Gov. Kate Brown responds to JaCo state of emergency

MEDFORD, Ore. – It’s been almost a week since Jackson County declared a State of Emergency due to the illegal marijuana activity in the area. NBC5 News asked Governor Kate Brown about the declaration. Here’s her response:

The Governor takes these concerns very seriously. After working to pass HB 3000 in direct response to this issue, Governor Brown immediately created a multi-agency team to implement the legislation. This team has been hard at work in the region during harvest season.  Additionally, and after conversations with local leaders, the Governor directed OSP to specifically dedicate additional resources to multi-agency operations. Finally, Governor Brown authorized doubling the size of dedicated cannabis law enforcement grants in the region. These resources are intended to hit the ground prior to the 2022 growing season.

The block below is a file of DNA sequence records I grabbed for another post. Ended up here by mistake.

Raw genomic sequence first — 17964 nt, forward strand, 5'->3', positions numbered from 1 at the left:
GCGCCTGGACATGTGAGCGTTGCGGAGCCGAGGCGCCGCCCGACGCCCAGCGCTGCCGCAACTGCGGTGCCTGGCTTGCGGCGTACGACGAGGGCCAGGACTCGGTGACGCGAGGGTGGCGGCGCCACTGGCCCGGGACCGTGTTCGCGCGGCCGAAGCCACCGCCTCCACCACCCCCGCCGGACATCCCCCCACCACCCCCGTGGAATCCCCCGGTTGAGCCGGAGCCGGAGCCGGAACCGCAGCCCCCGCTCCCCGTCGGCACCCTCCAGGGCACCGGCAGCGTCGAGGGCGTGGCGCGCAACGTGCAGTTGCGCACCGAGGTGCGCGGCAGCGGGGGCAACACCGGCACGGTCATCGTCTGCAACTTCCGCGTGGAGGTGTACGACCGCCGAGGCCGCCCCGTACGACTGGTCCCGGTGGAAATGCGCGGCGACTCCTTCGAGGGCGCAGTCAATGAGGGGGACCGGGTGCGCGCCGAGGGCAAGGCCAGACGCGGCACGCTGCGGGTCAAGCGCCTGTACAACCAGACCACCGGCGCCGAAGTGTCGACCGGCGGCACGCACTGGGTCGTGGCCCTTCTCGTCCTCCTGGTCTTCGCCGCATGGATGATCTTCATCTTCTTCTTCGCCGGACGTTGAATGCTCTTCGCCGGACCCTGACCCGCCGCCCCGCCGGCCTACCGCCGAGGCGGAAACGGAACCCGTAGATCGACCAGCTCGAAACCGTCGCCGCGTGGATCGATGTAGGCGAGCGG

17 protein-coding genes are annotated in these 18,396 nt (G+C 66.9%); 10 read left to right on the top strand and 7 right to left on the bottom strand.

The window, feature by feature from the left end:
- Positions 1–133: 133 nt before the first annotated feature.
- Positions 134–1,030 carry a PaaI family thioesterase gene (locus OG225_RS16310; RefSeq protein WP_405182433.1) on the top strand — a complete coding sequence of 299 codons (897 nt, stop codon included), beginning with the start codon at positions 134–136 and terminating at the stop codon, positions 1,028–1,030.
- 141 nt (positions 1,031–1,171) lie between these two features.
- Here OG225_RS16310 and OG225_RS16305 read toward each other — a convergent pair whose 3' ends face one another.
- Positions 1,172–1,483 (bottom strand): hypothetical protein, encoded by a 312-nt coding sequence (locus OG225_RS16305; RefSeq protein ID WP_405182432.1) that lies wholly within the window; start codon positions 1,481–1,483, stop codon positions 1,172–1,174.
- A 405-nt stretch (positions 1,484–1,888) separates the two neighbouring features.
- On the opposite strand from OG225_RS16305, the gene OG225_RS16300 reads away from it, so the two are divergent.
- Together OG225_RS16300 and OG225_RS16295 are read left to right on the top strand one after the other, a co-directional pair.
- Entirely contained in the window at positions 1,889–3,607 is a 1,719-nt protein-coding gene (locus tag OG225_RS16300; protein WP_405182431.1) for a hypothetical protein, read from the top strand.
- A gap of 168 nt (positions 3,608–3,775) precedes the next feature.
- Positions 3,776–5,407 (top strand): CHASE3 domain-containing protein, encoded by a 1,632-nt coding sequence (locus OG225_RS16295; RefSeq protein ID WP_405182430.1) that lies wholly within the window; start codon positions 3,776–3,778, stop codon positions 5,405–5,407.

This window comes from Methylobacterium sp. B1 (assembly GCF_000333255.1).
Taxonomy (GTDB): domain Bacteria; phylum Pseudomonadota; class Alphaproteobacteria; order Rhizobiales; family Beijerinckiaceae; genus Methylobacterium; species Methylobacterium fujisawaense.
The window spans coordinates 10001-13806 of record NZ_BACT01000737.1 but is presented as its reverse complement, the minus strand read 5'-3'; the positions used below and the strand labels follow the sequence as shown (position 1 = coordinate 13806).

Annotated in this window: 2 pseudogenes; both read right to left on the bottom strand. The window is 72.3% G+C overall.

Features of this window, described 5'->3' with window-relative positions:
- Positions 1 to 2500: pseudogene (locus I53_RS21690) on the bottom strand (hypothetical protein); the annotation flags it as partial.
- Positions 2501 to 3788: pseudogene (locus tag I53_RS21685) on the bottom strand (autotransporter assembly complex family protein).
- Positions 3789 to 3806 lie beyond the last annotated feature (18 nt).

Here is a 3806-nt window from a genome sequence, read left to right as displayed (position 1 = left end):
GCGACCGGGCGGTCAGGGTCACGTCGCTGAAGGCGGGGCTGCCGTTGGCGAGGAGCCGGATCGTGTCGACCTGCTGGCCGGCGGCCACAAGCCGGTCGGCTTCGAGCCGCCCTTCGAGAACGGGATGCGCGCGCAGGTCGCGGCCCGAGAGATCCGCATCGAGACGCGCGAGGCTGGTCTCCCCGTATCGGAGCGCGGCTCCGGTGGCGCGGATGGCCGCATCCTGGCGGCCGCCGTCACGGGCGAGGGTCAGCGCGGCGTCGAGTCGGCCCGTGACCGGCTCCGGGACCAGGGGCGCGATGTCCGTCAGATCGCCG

In addition, the Oregon Military Department has an annual Counter Drug plan in place—funded by the DOD—that is signed by the Governor, Attorney General, and Maj Gen Stencel. Through this plan, my understanding is that OMD has a full-time National Guard service member embedded in three teams in Southern Oregon: one with the OSP Marijuana Taskforce based out of Medford; one with the Homeland Security Investigations (HSI) Medford Office; and one with the Klamath County High-Intensity Drug Trafficking Area task force. Additionally, new this year, OMD has an aviation program running with two pilots that has already flown missions in support of law enforcement agencies throughout the state.

The message is clear––Oregon is not open for business to illegal cannabis grows. These are criminal enterprises that deplete water resources while our state is in drought, hold their workforce in inhumane conditions, and severely harm our legal cannabis marketplace.

Because the current growing season is drawing to a close—and because ONG members are currently deployed to support our hospitals due to the Delta surge—we are not considering deploying additional resources this year. The Governor remains concerned about the situation and will continue to monitor what resources might be needed for the 2022 growing season.

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